Accordingly, many of the above-listed needs are addressed by the present composite building panel and method of making the same. More specifically, the present invention provides a prefabricated composite panel having a frame including a plurality of spaced apart frame members and a reinforcing layer fastened to the frame members, embedded in a generally planar concrete slab preferably made of aerated concrete having a density of 400 to 1760 kg/m3 (25 to 110 pcf). Both the reinforcing layer and a portion of the frame are embedded in the concrete slab. A portion of the frame protrudes from a rear face of the concrete slab.
In another embodiment, a prefabricated composite panel includes a concrete slab and a frame having a plurality of spaced apart frame members. The frame members are partially embedded in the concrete slab. There is at least one tab and one tab-opening disposed on the embedded portion of the frame members and the concrete extends through the tab-opening.
Another prefabricated composite panel includes a frame having a plurality of spaced apart frame members and a generally planar concrete slab. The concrete slab embeds a portion of the frame, and a portion of the frame which is not embedded protrudes from a rear face of the concrete slab. Further, there is at least one outer member removably fastened to the frame and configured to retain the concrete within an area bounded by the outer member.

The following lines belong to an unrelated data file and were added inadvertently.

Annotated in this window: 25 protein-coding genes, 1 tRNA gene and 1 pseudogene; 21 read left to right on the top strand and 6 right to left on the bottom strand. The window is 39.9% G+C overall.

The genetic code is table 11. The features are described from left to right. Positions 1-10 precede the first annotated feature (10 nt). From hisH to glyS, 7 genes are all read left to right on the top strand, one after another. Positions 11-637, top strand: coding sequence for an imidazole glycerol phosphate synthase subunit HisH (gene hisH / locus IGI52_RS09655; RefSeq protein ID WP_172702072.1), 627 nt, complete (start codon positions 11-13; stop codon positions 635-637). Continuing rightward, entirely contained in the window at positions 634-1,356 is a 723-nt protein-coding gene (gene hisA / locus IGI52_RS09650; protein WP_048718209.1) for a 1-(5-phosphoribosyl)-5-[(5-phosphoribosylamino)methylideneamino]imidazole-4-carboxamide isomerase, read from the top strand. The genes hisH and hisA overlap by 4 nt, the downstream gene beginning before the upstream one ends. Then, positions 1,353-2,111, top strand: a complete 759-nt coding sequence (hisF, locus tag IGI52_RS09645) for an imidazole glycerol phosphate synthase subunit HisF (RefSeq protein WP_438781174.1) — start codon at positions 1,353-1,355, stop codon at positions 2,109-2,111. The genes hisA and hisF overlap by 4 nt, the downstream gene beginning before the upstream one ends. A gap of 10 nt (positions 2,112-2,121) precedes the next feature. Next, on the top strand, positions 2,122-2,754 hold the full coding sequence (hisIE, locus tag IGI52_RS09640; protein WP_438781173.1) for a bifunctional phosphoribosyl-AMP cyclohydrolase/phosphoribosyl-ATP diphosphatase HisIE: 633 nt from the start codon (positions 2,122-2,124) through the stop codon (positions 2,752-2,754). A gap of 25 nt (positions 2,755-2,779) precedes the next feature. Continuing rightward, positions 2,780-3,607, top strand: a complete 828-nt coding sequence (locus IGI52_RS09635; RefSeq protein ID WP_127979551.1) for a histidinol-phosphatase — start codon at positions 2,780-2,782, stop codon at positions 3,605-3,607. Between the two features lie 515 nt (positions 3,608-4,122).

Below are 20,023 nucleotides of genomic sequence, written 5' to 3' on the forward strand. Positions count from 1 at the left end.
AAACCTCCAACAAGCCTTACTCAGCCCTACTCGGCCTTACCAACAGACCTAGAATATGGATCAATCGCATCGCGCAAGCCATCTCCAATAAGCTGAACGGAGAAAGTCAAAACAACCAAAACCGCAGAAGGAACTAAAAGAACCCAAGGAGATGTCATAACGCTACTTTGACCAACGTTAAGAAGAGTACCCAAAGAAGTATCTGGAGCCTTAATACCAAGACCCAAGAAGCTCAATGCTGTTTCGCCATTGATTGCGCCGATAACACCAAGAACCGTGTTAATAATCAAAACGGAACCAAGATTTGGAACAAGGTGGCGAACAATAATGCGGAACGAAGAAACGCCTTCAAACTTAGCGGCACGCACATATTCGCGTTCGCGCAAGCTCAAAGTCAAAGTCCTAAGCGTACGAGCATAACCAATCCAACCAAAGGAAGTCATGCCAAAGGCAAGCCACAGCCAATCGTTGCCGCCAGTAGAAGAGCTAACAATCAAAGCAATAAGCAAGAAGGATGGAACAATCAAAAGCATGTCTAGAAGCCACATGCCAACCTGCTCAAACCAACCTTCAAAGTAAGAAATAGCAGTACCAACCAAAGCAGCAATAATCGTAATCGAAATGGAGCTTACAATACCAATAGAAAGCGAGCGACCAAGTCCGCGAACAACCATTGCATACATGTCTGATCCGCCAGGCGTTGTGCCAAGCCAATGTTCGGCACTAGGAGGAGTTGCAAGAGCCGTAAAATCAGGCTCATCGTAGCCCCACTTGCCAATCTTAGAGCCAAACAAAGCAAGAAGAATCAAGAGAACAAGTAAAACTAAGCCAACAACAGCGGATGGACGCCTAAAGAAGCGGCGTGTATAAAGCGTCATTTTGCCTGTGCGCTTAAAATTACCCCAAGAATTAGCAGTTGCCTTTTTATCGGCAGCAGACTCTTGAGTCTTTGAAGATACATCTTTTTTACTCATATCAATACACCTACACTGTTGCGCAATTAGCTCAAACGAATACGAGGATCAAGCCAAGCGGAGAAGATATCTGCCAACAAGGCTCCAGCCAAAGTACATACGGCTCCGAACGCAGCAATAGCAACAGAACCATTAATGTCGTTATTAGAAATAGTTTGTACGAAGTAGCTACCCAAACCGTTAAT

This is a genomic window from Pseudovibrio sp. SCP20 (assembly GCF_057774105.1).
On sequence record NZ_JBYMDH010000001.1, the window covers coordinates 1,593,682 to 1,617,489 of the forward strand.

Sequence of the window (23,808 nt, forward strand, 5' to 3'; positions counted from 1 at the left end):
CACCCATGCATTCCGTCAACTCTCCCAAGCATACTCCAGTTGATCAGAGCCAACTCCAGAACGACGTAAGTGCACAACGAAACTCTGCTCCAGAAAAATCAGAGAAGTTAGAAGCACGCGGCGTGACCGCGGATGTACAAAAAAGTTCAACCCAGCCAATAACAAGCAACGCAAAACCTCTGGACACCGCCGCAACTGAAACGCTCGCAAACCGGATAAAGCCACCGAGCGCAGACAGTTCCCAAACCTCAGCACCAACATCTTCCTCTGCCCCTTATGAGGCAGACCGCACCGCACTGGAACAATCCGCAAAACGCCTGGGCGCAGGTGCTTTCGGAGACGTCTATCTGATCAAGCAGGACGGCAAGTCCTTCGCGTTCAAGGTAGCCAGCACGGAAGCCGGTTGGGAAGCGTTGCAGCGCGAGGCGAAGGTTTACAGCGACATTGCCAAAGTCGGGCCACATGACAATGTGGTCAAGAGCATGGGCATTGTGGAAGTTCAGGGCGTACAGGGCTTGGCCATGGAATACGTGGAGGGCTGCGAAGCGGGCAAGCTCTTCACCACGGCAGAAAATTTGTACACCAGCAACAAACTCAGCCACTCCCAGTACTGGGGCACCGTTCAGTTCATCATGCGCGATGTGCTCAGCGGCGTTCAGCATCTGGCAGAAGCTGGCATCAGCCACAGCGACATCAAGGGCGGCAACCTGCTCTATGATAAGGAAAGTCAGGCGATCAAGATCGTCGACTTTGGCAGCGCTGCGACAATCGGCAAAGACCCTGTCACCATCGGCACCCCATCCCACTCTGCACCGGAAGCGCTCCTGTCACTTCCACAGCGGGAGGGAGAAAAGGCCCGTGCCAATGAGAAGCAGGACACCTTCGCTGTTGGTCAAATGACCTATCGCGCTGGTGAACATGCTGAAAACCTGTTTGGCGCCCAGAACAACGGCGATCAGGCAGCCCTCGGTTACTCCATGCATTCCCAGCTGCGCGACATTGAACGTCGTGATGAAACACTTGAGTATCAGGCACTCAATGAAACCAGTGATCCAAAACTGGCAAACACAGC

A method of fabricating a composite building panel includes attaching at least one outer member to a frame so that the outer member is oriented upside down. The frame and the outer member are flipped over generally 180-degrees so that the outer member is oriented right side up. The outer member and the frame are placed on a pouring pad and a concrete slurry is deposited to a depth such that a portion of the frame is embedded in the concrete. Curing of the concrete occurs thereafter.
As seen in